Email design shouldn’t be limited in any aspect. If you have a vision of how your email template will look like, the email code or your email builder of choice shouldn’t stop from fulfilling that vision. How your email looks is something that you can control. It should adapt to your email content, and if you want to include dynamic content in your email message you should be able to do so. Roland Pokornyik
Roland is the CEO, Co-founder of EDMdesigner.com / Chamaileon.io. A retired bass player, husband, and father, he helps companies speed up their email production processes and is on a quest to figure out what makes an email stand out in any crowded inbox. @RolFic
I don’t think personalizing emails should limit the design in any way. Zoran Orak
We couldn’t have phrased it better. Email content personalization shouldn’t limit the email design and its responsiveness in any way.
However, you should always keep in mind the specificities of your email during the design process, and come up with a flexible email layout that best presents your email message.
I’ve found that personalization rarely impacts design if you design the email to be flexible enough to accommodate personalized content. If the content is text, allow the text area to expand/contract based on the amount of content. If it is visual, have an established placement for the personalized imagery. Adam Holden-Bache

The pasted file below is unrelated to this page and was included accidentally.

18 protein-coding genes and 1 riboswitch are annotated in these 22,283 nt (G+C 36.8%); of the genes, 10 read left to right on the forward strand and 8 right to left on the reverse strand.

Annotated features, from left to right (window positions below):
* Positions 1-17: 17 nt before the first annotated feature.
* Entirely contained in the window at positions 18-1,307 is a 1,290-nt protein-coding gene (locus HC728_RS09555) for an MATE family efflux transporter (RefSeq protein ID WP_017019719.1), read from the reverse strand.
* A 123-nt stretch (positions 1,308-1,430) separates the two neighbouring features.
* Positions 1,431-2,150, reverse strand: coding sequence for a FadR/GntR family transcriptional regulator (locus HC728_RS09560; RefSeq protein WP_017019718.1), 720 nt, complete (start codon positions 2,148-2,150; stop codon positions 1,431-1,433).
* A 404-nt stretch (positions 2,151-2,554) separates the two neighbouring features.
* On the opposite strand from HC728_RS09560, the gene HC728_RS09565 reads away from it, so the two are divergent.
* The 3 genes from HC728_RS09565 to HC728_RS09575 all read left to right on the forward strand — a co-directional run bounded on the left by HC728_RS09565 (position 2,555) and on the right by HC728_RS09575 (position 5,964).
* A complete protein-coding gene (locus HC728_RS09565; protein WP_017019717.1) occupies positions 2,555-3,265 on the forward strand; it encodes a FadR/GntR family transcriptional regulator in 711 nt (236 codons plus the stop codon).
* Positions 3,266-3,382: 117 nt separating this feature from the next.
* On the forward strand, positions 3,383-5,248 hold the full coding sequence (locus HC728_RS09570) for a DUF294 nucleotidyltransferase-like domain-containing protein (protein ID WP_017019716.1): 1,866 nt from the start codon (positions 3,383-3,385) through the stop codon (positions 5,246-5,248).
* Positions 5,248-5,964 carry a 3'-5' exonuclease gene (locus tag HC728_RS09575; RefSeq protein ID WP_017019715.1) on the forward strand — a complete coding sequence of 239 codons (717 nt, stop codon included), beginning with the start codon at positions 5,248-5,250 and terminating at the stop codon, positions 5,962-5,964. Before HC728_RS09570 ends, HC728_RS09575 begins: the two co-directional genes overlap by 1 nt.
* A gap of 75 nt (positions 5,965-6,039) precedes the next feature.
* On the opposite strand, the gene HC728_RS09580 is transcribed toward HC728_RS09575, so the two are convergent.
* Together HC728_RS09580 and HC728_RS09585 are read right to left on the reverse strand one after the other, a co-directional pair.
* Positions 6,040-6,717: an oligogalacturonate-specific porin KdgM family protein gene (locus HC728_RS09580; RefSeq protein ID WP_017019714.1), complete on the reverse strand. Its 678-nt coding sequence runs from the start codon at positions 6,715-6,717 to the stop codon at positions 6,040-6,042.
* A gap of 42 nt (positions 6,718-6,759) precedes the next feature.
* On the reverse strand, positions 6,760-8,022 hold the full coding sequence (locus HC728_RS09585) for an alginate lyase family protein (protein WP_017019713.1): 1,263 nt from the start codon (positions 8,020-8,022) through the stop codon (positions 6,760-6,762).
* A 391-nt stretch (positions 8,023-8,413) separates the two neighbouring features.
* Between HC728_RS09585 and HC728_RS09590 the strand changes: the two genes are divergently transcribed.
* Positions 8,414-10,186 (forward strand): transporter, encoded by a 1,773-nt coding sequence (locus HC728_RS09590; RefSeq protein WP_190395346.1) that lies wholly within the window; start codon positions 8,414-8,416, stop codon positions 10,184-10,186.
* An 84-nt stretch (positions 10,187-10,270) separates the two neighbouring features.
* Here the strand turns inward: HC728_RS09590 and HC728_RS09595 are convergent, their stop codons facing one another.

Author of “How to Win at B2B Email Marketing: A Guide to Achieving Success” and Director of Email Marketing at Enventys Partners. @adamholdenbache
But for those of you out there who are still a bit hesitant to create and send personalized emails, it can be a bit tricky.
Throughout the rest of the article, we will give you pro tips to avoid sending broken personalized emails and be more confident using personalization tactics.
How to design highly personalized emails without compromising responsive email design?
Start by personalizing the email Subject Line
The first point (and the most important one) of personalizing an email is in the subject line – no impact on the design, yet just by doing this you’ll see better performance with your emails. Zoran Orak
Helps businesses develop and implement a profitable email automation strategy with a mix of common sense and magic @ZoranOrak
The subject line (and preview text) are responsible for open rates. It is the first interaction that your subscribers will have with your email.
Experts argue that email personalization is not just adding a name to the subject line. But that doesn’t mean giving up on subject line personalization completely.
It is the easiest form of email personalization and has absolutely no impact on the quality of your email design.
Subject line personalization can go beyond including your subscriber’s first name. Zoran goes on to explain that “personalization in email subject lines can be a mention of something we know that the subscriber is interested in.
Let’s say for example that we know our subscriber has browsed women’s perfumes when they last checked out our online store. Based on that, we can mention women’s perfumes in the subject line (and include a tempting offer in the email message). And there we go, we have successfully achieved email personalization and sent an email that is relevant to our subscriber.”